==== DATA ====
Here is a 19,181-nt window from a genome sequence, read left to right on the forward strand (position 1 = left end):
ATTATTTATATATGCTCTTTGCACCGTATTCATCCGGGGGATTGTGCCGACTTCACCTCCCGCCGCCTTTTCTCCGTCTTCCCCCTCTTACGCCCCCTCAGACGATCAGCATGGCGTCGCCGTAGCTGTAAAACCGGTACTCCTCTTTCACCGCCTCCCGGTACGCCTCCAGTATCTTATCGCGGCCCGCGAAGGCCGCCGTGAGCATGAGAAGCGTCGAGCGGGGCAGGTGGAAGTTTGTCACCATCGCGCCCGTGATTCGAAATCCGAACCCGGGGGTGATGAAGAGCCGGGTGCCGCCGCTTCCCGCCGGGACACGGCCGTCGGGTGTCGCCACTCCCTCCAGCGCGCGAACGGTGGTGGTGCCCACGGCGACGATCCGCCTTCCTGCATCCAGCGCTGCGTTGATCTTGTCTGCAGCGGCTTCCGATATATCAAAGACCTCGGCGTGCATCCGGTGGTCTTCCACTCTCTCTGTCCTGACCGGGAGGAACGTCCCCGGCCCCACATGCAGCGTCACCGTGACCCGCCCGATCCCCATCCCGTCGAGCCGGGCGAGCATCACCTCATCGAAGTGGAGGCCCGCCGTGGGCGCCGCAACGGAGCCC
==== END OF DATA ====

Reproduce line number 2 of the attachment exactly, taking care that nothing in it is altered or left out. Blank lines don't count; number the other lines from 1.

ATTATTTATATATGCTCTTTGCACCGTATTCATCCGGGGGATTGTGCCGACTTCACCTCCCGCCGCCTTTTCTCCGTCTTCCCCCTCTTACGCCCCCTCAGACGATCAGCATGGCGTCGCCGTAGCTGTAAAACCGGTACTCCTCTTTCACCGCCTCCCGGTACGCCTCCAGTATCTTATCGCGGCCCGCGAAGGCCGCCGTGAGCATGAGAAGCGTCGAGCGGGGCAGGTGGAAGTTTGTCACCATCGCGCCCGTGATTCGAAATCCGAACCCGGGGGTGATGAAGAGCCGGGTGCCGCCGCTTCCCGCCGGGACACGGCCGTCGGGTGTCGCCACTCCCTCCAGCGCGCGAACGGTGGTGGTGCCCACGGCGACGATCCGCCTTCCTGCATCCAGCGCTGCGTTGATCTTGTCTGCAGCGGCTTCCGATATATCAAAGACCTCGGCGTGCATCCGGTGGTCTTCCACTCTCTCTGTCCTGACCGGGAGGAACGTCCCCGGCCCCACATGCAGCGTCACCGTGACCCGCCCGATCCCCATCCCGTCGAGCCGGGCGAGCATCACCTCATCGAAGTGGAGGCCCGCCGTGGGCGCCGCAACGGAGCCC